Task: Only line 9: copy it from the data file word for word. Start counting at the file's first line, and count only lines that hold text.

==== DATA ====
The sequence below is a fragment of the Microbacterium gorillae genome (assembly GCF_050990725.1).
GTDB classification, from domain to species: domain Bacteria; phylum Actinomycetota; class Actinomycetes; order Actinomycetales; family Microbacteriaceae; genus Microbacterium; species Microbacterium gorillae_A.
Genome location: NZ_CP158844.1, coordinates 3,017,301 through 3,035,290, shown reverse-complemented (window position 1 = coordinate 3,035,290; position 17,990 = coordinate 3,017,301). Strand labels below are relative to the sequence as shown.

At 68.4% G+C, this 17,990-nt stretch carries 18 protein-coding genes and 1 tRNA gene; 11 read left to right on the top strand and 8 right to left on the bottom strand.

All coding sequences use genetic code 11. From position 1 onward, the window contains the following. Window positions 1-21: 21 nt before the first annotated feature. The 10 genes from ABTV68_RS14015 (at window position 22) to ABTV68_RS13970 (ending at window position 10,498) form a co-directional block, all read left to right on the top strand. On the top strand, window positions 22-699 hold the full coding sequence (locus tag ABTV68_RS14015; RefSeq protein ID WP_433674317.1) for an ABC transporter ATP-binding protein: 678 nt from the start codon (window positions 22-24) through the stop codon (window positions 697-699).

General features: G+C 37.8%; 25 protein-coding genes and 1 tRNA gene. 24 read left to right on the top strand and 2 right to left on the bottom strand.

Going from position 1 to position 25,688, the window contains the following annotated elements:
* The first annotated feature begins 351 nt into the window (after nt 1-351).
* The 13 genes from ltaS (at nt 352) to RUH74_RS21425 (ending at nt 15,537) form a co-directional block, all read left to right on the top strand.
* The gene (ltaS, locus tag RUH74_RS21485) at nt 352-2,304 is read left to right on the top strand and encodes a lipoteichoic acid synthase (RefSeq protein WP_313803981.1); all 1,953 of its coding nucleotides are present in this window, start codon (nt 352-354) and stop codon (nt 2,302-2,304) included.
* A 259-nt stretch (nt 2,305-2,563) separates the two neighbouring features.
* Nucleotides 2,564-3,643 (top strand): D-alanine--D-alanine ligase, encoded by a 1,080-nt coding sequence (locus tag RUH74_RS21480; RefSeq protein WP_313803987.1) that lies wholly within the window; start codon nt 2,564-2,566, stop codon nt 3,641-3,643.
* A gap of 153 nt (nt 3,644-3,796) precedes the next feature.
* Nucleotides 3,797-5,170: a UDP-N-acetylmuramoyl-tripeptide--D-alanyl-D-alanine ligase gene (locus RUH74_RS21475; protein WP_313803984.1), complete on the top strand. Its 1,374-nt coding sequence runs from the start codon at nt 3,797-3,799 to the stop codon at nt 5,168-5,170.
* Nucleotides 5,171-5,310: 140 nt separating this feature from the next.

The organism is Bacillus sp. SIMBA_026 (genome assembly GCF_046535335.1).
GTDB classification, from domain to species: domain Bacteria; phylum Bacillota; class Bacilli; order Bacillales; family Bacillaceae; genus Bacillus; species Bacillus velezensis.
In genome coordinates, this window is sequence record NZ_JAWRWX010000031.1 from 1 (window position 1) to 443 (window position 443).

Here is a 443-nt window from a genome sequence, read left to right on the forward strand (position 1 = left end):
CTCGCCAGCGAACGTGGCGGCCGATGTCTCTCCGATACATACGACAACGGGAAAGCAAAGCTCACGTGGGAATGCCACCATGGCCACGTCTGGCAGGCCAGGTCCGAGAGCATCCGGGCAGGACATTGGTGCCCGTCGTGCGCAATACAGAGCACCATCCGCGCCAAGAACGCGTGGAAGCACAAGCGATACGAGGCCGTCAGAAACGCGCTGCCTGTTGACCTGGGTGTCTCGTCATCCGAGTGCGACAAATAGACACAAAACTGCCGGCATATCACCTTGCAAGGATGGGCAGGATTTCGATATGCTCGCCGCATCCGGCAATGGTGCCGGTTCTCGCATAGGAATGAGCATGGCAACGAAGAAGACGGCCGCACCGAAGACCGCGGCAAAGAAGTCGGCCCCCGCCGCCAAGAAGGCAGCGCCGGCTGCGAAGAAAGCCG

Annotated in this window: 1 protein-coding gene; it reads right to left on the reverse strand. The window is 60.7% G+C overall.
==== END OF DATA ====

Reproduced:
* The 13 genes from ltaS (at nt 352) to RUH74_RS21425 (ending at nt 15,537) form a co-directional block, all read left to right on the top strand.